The one caveat is that the market must be respecting key levels just as the single currency was in the above example.
Every setup is different, but if you use the expected duration of the trade and the distance to the final target as metrics, deciding when to scale in becomes rather straightforward.
As you can see, the idea of scaling in or pyramiding can be an extremely profitable way to maximize profits.
If you still aren’t sold on the concept or need some help with the technique, feel free to visit this post.
However, it only works with winning trades. Sure, you might get lucky and come out ahead by adding to a losing position, but the odds aren’t in your favor.
You want to compound winning trades, not losing ones. The latter will only serve to eat away at your trading account that much faster.
Think of it this way: a market that moves in your favor is telling you that your assessment was at least partially correct.
If you make the mistake of adding to a losing trade, you’re ignoring what the market is telling you.
Remember, the market is always giving you feedback. It’s your job to stop, listen, and react accordingly.
Allow me to revisit the question that inspired this post for a moment.
The trader asked whether it’s better to open a full-size position at once or scale in gradually. Technically, you can have both.
Assume for a moment that you opened a long position in the EURUSD based on the uptrend we studied above. It’s a full-size position and your total risk is 2% of your account balance.
Now, what if you scaled into the trade by adding two more positions of equal size on the way up? Keep in mind that you are only adding once the pair breaks above key resistance levels.
That sounds like a lot of risk until you consider that the market is already moving in your favor. Furthermore, you are trailing your stop loss as the EURUSD closes above key levels.
Doing this allows you to enter and scale in with full-size positions without incurring excessive losses should the market turn against you. In fact, you will quickly find yourself in a no-lose situation.
Alternatively, you could choose to risk 1% or even 0.5% of your account balance with each position. What’s important is that you trail your stop loss to mitigate the potential for loss and also lock in profit along the way.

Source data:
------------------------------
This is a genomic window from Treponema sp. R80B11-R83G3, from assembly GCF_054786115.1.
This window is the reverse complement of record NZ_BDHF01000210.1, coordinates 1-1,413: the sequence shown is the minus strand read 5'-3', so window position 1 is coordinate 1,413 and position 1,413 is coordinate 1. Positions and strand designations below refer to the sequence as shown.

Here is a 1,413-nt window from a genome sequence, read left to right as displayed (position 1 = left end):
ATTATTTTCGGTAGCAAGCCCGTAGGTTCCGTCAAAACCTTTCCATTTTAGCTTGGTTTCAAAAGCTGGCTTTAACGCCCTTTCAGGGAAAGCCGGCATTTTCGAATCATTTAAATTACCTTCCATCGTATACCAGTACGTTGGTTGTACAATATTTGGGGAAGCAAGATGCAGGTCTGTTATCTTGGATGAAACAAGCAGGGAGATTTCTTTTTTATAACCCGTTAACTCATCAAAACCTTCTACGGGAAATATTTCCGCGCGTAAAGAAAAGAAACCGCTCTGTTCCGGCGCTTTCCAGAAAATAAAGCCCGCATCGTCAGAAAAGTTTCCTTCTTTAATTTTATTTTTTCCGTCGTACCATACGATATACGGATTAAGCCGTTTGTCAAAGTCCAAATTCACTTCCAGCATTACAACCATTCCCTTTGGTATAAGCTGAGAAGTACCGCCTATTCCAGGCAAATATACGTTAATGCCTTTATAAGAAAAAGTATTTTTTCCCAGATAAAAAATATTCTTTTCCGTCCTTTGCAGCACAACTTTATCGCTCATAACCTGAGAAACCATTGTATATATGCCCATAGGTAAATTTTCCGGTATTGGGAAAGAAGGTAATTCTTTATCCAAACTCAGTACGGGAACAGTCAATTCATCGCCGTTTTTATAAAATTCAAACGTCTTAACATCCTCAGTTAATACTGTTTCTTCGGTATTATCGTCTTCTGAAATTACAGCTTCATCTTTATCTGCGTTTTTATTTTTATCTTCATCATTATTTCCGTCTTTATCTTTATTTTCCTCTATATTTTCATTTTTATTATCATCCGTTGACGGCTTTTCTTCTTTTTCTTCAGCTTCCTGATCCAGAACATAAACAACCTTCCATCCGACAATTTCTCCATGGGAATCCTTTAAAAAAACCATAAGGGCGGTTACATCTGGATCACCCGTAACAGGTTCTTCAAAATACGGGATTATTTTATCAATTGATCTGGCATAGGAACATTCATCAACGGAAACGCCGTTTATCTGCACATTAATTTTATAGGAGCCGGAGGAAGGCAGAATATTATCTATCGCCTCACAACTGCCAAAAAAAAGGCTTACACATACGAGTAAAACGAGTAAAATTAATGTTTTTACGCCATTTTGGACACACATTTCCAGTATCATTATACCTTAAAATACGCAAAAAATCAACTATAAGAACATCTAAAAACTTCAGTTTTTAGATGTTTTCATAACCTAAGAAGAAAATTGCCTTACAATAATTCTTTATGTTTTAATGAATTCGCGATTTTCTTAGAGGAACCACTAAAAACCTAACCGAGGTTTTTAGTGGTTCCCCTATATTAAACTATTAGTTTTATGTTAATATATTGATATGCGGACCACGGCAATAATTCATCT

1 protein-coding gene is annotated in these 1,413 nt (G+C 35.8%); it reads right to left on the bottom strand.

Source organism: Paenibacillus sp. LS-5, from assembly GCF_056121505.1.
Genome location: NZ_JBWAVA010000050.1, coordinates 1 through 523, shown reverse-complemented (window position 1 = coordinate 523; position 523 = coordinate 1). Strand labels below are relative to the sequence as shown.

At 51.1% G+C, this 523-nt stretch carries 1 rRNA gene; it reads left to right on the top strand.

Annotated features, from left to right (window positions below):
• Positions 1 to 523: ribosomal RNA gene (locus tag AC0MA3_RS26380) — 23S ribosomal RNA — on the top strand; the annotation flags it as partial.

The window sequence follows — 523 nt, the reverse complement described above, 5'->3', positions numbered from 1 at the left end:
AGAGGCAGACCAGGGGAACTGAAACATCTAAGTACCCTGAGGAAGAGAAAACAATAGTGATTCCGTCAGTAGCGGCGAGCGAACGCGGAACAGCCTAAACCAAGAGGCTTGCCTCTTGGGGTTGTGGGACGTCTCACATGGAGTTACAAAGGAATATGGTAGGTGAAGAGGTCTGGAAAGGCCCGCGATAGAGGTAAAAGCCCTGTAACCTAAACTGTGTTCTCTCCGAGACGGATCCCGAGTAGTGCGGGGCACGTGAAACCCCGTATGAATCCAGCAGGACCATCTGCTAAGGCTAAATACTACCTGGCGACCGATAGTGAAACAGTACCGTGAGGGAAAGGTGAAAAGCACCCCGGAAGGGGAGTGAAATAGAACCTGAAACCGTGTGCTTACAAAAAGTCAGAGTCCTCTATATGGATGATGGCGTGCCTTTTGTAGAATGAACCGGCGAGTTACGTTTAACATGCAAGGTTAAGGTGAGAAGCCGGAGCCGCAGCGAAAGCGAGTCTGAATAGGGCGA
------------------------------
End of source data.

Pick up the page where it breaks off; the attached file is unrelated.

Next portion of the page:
The decision of how much you risk is yours alone. It all depends on your tolerance for risk and style of trading.
This post is a collection of ideas to get you pointed in the right direction. Whether you choose to scale into positions and the methods you employ if you do so are entirely up to you.
There is a truth about trading successfully that outranks any strategy, method or approach. It’s something that is essential to acknowledge if you want to become profitable.
That truth is that you must find a style of trading that suits your personality. This style affects everything, from the currency pairs you trade to the entry and exit techniques you employ.
Deciding whether to scale into positions, and when to do so, is no different.
Knowing if you should add to a winning position is never a black or white decision. No two setups are the same, which means each one has a unique set of variables that must be considered.
It’s also a very personal decision. I have found pyramiding to be an extremely lucrative way of maximizing profits, but that doesn’t mean it will work for you.
The best way to determine if it’s right for you is to experiment. Just remember that not every setup is a candidate for scaling into a position. It comes down to factors like momentum, key levels, and expected duration of the trade.
One rule that isn’t up for debate, at least not in my opinion, is that you should never add to a losing position. Doing so can get you in a lot of trouble. It also challenges the very premise of pyramiding, which is to increase your size once the market proves you right.
I’d love for this new weekly Q&A to be successful and provide an invaluable repository of answers to common Forex questions.
To do that, I need your help.
Here’s what you can do to get involved and have your question answered in next week’s post: